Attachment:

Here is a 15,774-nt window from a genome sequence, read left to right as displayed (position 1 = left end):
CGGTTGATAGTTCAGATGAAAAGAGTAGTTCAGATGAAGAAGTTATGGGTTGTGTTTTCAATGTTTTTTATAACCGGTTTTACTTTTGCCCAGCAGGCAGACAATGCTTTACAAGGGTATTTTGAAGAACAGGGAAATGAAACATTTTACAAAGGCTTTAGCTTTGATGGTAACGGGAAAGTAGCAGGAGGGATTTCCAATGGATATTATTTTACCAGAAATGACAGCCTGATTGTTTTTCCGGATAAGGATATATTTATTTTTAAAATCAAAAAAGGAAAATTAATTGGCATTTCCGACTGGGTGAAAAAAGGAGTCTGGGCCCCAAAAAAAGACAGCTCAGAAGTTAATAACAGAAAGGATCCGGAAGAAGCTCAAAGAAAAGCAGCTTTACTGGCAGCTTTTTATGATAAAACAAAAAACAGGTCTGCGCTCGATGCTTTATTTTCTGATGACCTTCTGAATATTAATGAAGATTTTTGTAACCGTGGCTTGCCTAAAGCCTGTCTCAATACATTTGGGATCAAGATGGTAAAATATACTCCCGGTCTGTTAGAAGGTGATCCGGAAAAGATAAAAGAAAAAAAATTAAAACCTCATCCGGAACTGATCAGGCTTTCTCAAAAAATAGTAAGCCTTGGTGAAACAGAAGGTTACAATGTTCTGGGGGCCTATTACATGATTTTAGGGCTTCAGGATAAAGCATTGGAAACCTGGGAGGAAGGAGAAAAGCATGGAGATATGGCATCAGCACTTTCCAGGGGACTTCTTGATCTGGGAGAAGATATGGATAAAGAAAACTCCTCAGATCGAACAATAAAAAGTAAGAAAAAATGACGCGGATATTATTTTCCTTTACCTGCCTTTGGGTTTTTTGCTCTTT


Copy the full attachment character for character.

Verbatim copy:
Here is a 15,774-nt window from a genome sequence, read left to right as displayed (position 1 = left end):
CGGTTGATAGTTCAGATGAAAAGAGTAGTTCAGATGAAGAAGTTATGGGTTGTGTTTTCAATGTTTTTTATAACCGGTTTTACTTTTGCCCAGCAGGCAGACAATGCTTTACAAGGGTATTTTGAAGAACAGGGAAATGAAACATTTTACAAAGGCTTTAGCTTTGATGGTAACGGGAAAGTAGCAGGAGGGATTTCCAATGGATATTATTTTACCAGAAATGACAGCCTGATTGTTTTTCCGGATAAGGATATATTTATTTTTAAAATCAAAAAAGGAAAATTAATTGGCATTTCCGACTGGGTGAAAAAAGGAGTCTGGGCCCCAAAAAAAGACAGCTCAGAAGTTAATAACAGAAAGGATCCGGAAGAAGCTCAAAGAAAAGCAGCTTTACTGGCAGCTTTTTATGATAAAACAAAAAACAGGTCTGCGCTCGATGCTTTATTTTCTGATGACCTTCTGAATATTAATGAAGATTTTTGTAACCGTGGCTTGCCTAAAGCCTGTCTCAATACATTTGGGATCAAGATGGTAAAATATACTCCCGGTCTGTTAGAAGGTGATCCGGAAAAGATAAAAGAAAAAAAATTAAAACCTCATCCGGAACTGATCAGGCTTTCTCAAAAAATAGTAAGCCTTGGTGAAACAGAAGGTTACAATGTTCTGGGGGCCTATTACATGATTTTAGGGCTTCAGGATAAAGCATTGGAAACCTGGGAGGAAGGAGAAAAGCATGGAGATATGGCATCAGCACTTTCCAGGGGACTTCTTGATCTGGGAGAAGATATGGATAAAGAAAACTCCTCAGATCGAACAATAAAAAGTAAGAAAAAATGACGCGGATATTATTTTCCTTTACCTGCCTTTGGGTTTTTTGCTCTTT